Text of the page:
Southwest News Herald
Illinois House Speaker Michael Madigan (D-22nd) says he has secured $15 million in state funding for grade separation along rail lines at 65th Street and Harlem Avenue, a project aimed at alleviating traffic congestion affecting the Southwest Side, Bedford Park and Summit.
“The traffic tie-ups caused by such heavy rail use along these tracks has put a major strain on local commuters, businesses and emergency responders, so this project has been needed for a long time,” Madigan said.
“I have always supported infrastructure improvement projects to help revitalize our economy, put people back to work and strengthen our overall quality of life. Projects like this have a direct, positive impact on local residents and help our local businesses thrive,” his statement continued.
The funding provides for engineering work and construction costs for rail grade separation at 65th Street and Harlem Avenue. Currently, commuters and local residents crossing the tracks must deal with two different trains that cross the tracks every hour.
Another set of tracks in use means residents can run into as many as three trains at the same time, tying up traffic for long periods.
Madigan’s spokesman, Steve Brown, said the funding approved by the Legislature is part of the ongoing capital improvement program.
When exactly the work will begin is unclear, but Brown said it would have to go through the standard bidding process to get a contractor.
“For decades, congestion along this rail corridor has been a nightmare for local residents, so this project has been one of my biggest priorities,” Cong. Dan Lipinski (D-3rd) said.
The congressman said Madigan’s “efforts in securing this funding are a big win for the Southwest Side residents and businesses that travel several times a day across the busy crossing.”
“I?compliment the speaker on this initial step. This is one issue we hear a lot about (from constituents),” said Ald. Marty Quinn (13th) on Monday.
Quinn said the 65th and Harlem location is in the adjacent 23rd Ward, but railroad issues affect the whole area.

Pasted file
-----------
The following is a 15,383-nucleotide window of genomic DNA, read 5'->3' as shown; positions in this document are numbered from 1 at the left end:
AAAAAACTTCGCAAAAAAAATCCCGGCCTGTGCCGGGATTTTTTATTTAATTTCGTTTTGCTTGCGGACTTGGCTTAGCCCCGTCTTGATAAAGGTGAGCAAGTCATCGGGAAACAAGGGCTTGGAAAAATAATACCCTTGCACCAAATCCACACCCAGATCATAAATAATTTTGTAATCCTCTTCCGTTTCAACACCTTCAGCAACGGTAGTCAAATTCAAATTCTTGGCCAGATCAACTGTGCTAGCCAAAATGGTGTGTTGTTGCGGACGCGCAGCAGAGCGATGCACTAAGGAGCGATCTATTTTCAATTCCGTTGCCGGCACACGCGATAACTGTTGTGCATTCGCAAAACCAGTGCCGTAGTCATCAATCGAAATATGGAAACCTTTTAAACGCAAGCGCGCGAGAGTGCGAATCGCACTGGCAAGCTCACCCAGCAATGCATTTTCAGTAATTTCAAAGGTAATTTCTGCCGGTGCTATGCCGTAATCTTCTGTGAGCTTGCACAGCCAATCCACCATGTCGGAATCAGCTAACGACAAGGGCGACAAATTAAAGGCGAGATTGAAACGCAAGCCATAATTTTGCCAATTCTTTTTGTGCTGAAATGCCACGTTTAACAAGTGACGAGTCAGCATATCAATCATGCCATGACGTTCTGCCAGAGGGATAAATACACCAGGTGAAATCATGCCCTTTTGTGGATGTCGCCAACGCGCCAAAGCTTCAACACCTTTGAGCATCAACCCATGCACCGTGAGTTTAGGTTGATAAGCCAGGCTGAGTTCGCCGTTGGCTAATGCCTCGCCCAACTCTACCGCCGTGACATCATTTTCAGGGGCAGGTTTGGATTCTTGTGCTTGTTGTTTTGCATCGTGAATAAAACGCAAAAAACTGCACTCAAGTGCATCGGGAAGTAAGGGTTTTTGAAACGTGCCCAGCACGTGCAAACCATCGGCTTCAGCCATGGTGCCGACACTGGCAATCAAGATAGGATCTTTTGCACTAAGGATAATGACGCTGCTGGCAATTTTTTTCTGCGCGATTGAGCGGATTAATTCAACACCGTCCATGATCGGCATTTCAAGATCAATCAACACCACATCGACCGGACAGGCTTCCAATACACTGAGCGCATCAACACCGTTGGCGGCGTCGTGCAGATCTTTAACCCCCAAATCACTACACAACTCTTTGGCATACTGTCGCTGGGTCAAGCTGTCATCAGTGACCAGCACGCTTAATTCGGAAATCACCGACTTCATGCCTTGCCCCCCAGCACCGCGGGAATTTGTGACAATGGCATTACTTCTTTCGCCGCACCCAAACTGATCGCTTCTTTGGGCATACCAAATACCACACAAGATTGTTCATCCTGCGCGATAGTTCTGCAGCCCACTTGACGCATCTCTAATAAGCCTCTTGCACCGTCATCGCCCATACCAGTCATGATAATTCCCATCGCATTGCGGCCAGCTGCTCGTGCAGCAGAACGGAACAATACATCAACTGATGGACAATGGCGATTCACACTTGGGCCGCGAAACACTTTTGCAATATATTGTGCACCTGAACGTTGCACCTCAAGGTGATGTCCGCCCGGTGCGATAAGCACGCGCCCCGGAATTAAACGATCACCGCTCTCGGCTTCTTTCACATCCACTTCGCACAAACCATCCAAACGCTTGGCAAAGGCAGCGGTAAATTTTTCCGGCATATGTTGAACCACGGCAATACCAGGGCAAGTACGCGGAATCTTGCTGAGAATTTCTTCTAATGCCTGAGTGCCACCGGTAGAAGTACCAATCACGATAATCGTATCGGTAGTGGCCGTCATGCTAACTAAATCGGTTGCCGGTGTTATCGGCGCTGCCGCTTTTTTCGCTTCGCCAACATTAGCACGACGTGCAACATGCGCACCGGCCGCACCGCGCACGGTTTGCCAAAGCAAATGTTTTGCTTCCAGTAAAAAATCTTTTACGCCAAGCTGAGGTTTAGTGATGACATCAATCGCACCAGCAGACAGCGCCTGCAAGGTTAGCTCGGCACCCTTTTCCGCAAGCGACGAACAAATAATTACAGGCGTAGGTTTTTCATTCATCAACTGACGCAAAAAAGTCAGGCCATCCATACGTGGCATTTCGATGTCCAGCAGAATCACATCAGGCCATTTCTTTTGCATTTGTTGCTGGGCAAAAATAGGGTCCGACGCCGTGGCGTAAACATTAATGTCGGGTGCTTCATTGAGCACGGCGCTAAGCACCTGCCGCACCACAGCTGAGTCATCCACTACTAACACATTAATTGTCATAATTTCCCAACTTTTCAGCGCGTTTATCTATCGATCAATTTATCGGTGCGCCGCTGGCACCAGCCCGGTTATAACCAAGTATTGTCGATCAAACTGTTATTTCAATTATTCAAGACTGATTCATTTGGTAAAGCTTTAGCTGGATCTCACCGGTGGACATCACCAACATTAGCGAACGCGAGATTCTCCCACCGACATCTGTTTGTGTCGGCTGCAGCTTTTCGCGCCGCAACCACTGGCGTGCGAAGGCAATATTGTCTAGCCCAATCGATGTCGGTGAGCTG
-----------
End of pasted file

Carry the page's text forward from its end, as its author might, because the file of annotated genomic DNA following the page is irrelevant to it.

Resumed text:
He said one train can tie up traffic at Harlem at 63rd and 65th Street, as well as crossings at Narragansett and Austin close to 59th Street.
“I?think this is a step in the right direction,”?said Quinn, who, like Ald. Michael Zalewski (23rd), fields questions about the need to solve the railroad congestion at nearly every community meeting.
Lipinski said eliminating train blockage of 65th Street would benefit the Southwest Side, Bedford Park and Summit.
According to some estimates, the total cost of building the 65th Street underpass is $95 million, but Lipinski said a new federal road construction bill he is working on, and the state capital construction bill, offer new opportunities to move the project forward.
Lipinski noted that the Chicago Region Environmental and Transportation Efficiency (CREATE) program was unveiled at a press conference at 63rd and Harlem in 2003.
The ongoing program is aimed at improving the rail system and the quality of life for residents affected by railroads calls for the construction of 24 grade separations (either underpasses or overpasses). While 63rd Street was the original location chosen for the grade separation, it has been agreed that if the engineering is feasible, 65th Street would be a better choice.
The congressman and other officials have pointed out 65th Street is a four-lane road on a largely commercial street and 63rd Street is a two-lane road on a largely residential street.
Hundreds of trucks travel daily to and from businesses in the Clearing Industrial District. A grade separation on 63rd would bring many of them up residential side streets to 63rd, added the congressman.
Lipinski said that while he was able to secure $100 million for the program, “progress on the grade separations has lagged, largely because of the cost.”
The benefits of having an underpass on 65th Street include fewer delays; less gas wasted waiting for a train to pass; increased safety, economic development, and the potential for more jobs.
There is new hope for getting this project going this year,” stated Lipinski. “Both the federal government and the state of Illinois may be passing new bills that will help ease the congestion on our roads. The most recent federal bill to fund highway and transit projects expires at the end of September.”
As Illinois’ most senior member on the House Transportation Committee, Lipinski said he will be “pushing to pass a robust, long-term transportation bill that will provide federal support for projects that would alleviate problems like the one many of us face every day at Harlem Avenue.”